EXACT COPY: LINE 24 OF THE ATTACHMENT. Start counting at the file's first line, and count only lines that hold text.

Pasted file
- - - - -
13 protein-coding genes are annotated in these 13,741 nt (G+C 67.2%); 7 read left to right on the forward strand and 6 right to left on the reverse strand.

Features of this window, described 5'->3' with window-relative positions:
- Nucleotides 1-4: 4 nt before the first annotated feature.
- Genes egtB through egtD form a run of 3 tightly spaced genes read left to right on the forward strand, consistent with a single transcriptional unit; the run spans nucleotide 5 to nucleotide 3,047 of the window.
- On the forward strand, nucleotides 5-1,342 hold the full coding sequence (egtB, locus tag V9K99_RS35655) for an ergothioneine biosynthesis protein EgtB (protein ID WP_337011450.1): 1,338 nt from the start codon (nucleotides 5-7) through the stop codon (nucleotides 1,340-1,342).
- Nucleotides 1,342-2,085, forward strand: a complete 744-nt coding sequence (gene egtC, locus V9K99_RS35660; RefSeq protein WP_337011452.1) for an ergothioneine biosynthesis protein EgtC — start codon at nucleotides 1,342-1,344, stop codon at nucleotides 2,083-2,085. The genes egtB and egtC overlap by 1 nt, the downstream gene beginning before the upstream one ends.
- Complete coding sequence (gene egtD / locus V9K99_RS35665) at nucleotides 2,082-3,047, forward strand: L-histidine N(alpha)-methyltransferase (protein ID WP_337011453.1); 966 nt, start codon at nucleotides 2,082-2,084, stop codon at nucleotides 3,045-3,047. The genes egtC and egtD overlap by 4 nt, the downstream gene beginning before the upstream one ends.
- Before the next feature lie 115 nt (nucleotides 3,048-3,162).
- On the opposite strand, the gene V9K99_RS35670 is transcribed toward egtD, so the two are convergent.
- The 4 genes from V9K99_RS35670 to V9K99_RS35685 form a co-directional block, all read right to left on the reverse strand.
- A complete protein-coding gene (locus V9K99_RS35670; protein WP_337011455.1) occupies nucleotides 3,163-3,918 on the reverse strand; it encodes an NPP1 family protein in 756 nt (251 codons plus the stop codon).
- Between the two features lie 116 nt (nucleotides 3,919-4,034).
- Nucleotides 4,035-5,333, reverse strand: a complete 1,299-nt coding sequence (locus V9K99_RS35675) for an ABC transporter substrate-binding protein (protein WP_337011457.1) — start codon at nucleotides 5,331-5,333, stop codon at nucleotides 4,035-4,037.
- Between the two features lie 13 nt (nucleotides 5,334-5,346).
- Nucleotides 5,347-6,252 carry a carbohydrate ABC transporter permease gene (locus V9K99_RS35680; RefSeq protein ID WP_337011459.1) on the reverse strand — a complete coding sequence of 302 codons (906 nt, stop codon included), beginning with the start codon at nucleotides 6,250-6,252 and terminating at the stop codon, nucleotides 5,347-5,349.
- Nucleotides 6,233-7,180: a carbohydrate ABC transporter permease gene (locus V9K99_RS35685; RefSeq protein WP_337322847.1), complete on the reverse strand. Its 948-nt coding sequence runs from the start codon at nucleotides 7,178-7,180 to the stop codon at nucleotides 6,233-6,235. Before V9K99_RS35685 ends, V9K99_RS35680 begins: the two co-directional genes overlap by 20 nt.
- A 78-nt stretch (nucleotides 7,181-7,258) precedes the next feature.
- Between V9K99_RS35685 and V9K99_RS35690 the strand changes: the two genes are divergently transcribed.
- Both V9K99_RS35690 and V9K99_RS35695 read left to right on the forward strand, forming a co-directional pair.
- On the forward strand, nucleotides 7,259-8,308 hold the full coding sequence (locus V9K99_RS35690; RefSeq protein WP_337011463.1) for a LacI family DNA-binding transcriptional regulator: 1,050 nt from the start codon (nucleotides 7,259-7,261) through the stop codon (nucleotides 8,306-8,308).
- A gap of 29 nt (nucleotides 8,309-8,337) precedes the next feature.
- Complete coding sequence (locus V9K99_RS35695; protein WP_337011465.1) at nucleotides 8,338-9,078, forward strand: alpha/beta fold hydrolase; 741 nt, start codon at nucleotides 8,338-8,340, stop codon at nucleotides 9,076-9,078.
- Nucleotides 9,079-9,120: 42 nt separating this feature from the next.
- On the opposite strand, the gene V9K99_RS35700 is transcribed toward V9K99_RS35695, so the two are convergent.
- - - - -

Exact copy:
- On the opposite strand, the gene V9K99_RS35700 is transcribed toward V9K99_RS35695, so the two are convergent.